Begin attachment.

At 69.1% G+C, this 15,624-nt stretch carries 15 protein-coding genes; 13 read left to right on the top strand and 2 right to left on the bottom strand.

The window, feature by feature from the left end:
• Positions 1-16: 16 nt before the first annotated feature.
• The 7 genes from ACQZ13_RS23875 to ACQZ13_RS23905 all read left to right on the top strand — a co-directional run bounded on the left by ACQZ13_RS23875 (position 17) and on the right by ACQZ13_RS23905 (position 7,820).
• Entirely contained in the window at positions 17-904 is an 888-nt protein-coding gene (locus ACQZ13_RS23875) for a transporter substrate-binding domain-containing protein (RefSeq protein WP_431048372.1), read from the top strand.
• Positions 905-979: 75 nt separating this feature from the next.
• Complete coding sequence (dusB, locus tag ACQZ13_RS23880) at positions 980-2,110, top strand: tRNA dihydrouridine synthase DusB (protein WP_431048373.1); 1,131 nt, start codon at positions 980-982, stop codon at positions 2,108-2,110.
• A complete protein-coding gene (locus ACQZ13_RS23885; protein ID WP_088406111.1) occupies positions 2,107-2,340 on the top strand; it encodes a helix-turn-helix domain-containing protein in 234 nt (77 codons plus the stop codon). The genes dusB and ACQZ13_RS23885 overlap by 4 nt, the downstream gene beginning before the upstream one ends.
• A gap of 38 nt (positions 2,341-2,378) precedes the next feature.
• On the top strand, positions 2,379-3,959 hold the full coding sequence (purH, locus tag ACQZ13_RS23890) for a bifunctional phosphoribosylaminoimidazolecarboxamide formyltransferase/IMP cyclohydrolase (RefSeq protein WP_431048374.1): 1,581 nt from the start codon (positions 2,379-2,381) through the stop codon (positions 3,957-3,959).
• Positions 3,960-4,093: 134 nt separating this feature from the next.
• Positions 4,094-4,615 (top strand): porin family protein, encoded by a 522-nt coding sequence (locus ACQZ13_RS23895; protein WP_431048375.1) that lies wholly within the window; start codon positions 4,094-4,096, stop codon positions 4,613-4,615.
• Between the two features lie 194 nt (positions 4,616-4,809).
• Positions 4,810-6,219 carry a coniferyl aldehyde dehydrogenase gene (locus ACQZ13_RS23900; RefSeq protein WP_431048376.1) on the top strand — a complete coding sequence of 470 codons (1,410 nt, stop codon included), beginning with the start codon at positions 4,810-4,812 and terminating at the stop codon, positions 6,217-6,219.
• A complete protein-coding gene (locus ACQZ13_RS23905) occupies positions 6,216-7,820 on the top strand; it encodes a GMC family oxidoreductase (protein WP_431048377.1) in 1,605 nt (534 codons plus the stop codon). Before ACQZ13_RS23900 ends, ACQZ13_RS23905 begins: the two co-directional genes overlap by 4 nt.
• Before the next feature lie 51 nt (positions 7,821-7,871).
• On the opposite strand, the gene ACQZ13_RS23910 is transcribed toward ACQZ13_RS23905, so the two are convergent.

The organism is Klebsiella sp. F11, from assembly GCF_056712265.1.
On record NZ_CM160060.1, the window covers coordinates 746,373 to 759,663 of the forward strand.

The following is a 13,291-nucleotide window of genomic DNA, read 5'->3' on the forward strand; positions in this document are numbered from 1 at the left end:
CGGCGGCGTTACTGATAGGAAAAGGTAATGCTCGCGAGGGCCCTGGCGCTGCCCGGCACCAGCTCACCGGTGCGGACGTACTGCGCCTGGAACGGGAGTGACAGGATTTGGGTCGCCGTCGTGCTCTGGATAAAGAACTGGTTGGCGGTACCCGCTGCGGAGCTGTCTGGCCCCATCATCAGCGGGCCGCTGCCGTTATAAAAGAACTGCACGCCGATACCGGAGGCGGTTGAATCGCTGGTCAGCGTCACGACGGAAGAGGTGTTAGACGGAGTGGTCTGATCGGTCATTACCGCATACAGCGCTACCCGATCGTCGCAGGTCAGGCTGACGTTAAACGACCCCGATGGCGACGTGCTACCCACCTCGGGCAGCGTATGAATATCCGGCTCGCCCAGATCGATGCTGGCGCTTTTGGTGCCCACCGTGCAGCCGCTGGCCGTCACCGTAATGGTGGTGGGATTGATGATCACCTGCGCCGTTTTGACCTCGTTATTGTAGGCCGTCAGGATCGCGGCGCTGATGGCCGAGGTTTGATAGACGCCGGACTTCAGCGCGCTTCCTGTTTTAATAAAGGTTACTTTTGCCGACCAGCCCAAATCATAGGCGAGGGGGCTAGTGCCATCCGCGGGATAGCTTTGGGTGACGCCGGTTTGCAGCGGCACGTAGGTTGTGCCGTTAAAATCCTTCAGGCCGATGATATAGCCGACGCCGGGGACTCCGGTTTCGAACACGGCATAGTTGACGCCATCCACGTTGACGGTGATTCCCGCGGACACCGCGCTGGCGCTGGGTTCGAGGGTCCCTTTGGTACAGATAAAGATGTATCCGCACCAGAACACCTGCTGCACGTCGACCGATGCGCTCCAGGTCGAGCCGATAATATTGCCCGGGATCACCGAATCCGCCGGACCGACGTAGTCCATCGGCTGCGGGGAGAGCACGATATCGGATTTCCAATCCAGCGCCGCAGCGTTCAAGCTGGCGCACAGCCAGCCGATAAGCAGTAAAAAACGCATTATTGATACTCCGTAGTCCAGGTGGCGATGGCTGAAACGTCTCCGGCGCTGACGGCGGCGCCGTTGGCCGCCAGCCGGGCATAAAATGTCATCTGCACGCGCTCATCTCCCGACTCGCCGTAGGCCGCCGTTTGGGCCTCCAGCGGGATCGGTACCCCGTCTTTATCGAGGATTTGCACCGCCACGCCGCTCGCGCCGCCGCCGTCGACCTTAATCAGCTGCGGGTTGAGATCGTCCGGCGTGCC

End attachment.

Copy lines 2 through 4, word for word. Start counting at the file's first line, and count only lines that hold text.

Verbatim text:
The window, feature by feature from the left end:
• Positions 1-16: 16 nt before the first annotated feature.
• The 7 genes from ACQZ13_RS23875 to ACQZ13_RS23905 all read left to right on the top strand — a co-directional run bounded on the left by ACQZ13_RS23875 (position 17) and on the right by ACQZ13_RS23905 (position 7,820).